Sunday 19 November 2017

Stark warning to Scotland on move to break from UK

Gavin Cordon and Andy Philip in London

THE British Chancellor George Osborne last night issued a stark warning that Scotland would be worse off if it broke away from the United Kingdom.

Mr Osborne, who chairs the Cabinet's Scotland committee, also refused to say whether an independent Scotland would be allowed to retain the pound.

He made clear, however, that Scotland would have to take on its share of the national debt and he questioned whether it would be able to bail out its banks in the event of a financial collapse.

"I don't think Scotland would be as prosperous as it would be as part of the UK," he told ITV News.

"If you look at the scale of the national debt for example that Scotland would have to take if it became independent, if you look at the fact it has an important banking industry as we know and you ask yourself 'Would Scotland alone have been able to bail out the Royal Bank of Scotland or Halifax Bank of Scotland?"'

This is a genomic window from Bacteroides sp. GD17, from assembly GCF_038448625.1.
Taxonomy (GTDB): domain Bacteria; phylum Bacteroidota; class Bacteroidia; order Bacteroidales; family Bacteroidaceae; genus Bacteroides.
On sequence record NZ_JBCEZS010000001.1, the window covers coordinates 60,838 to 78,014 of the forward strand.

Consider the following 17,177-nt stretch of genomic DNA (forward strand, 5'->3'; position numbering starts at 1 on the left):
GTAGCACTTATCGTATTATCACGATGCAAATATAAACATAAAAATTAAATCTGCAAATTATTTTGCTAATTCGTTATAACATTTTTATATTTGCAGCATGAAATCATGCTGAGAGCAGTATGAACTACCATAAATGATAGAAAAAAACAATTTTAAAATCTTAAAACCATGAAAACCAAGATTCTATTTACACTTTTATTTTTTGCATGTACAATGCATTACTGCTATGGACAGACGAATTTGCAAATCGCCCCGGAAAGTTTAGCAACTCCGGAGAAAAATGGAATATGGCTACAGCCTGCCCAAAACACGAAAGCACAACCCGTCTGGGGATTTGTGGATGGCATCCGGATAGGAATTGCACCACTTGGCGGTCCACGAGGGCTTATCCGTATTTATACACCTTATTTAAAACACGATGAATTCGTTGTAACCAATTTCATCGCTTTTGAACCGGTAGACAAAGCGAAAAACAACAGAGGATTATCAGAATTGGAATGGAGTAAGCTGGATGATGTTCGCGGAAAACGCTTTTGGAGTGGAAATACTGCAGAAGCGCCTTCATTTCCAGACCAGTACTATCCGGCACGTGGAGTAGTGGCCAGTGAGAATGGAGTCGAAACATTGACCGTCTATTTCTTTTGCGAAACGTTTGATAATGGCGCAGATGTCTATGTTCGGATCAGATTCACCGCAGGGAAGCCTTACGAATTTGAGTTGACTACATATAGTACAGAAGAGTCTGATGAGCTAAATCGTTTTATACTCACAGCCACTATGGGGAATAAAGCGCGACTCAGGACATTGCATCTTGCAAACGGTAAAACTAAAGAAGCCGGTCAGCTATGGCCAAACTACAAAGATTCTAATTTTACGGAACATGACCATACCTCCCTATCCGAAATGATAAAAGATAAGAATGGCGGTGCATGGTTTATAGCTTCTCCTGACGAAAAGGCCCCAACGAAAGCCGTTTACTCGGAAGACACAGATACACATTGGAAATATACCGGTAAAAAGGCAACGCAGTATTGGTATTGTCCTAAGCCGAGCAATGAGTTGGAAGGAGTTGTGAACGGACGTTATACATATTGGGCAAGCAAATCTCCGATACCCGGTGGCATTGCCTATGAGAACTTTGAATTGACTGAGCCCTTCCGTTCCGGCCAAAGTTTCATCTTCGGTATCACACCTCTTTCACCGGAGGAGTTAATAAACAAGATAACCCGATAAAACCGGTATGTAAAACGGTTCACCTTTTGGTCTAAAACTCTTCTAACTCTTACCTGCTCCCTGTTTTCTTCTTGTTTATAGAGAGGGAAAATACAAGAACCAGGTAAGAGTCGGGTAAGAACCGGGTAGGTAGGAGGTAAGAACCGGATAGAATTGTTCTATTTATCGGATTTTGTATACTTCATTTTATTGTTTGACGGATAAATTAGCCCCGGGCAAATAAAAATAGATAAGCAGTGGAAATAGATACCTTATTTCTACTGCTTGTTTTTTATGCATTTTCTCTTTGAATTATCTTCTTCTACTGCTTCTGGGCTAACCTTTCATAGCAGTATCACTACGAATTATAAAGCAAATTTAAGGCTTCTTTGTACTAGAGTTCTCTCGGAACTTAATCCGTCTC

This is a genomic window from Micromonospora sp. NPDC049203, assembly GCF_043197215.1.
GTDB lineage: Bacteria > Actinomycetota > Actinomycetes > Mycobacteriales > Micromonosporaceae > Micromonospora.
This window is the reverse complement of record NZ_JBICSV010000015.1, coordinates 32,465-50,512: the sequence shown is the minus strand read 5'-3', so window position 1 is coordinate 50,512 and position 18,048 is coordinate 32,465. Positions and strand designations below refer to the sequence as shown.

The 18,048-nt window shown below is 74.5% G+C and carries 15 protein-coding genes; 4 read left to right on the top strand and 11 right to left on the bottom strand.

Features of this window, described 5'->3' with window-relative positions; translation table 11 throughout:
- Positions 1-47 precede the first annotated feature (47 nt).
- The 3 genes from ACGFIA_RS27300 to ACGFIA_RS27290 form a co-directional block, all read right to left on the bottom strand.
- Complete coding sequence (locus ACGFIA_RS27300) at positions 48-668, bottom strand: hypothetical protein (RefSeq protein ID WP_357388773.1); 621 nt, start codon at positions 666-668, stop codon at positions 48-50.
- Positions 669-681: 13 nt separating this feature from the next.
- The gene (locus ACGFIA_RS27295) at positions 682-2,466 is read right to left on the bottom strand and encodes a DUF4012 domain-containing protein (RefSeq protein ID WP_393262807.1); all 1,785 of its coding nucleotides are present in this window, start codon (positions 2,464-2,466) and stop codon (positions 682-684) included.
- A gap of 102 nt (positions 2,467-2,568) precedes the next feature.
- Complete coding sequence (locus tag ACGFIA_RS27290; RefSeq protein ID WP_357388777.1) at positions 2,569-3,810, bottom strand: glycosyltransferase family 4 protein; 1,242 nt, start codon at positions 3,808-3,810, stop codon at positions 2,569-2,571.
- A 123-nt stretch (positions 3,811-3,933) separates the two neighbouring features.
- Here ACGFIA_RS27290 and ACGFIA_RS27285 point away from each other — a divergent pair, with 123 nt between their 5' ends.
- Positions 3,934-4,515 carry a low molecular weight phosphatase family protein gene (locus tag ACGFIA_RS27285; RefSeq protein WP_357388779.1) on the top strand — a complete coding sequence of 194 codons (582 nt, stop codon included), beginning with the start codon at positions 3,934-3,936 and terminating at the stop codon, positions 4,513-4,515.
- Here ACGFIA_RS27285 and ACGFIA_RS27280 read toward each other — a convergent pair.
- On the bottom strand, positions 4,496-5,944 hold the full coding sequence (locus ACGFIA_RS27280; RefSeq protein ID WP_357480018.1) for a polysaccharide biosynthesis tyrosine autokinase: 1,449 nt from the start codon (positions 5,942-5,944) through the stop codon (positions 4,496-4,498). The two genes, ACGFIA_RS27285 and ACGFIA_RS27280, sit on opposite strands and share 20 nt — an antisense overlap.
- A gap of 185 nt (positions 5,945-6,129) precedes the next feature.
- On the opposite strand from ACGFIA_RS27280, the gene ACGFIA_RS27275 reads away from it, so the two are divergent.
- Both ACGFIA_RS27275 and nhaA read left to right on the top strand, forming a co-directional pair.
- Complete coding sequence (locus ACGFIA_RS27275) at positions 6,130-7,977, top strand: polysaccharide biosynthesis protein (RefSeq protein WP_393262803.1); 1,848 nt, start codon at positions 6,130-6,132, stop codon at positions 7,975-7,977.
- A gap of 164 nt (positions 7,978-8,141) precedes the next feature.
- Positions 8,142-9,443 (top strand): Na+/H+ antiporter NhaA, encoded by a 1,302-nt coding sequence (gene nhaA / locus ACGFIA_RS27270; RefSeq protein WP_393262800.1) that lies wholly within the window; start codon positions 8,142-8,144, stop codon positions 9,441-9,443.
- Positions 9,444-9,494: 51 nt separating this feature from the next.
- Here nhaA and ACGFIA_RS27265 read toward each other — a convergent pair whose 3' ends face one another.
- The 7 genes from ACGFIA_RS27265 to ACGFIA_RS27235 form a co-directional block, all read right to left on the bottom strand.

His comments came after First Minister Alex Salmond declared an independent Scotland would not be prepared to share exposure to RBS's toxic assets.

Mr Salmond has also said that while an independent Scotland would join the euro, initially it would retain the pound.

But pressed on whether he would allow Scotland to keep sterling, Mr Osborne replied: "That is not the currency I'd be wanting to join at a time like this."

Yesterday Mr Salmond also insisted that he has every interest in reaching a consensus on the staging of a referendum on Scottish independence.

The First Minister declared the position after a morning of highly-charged debate at the Scottish Parliament.

Speaking during question time at Holyrood, Mr Salmond said he has "every interest in making sure we have a consensus on the process" of a referendum.

"I am anxious, like I hope every other member in this chamber is, to get to the nub of the argument, to let the Scottish people decide their own future," he added.

A new poll conducted by YouGov for the 'Sun' newspaper put support for independence at 33pc, with 53pc against and 14pc undecided.

Scottish Tory leader Ruth Davidson said: "Every opinion poll ever published shows that the people of Scotland agree with me -- Scotland is better off in Britain."

Irish Independent

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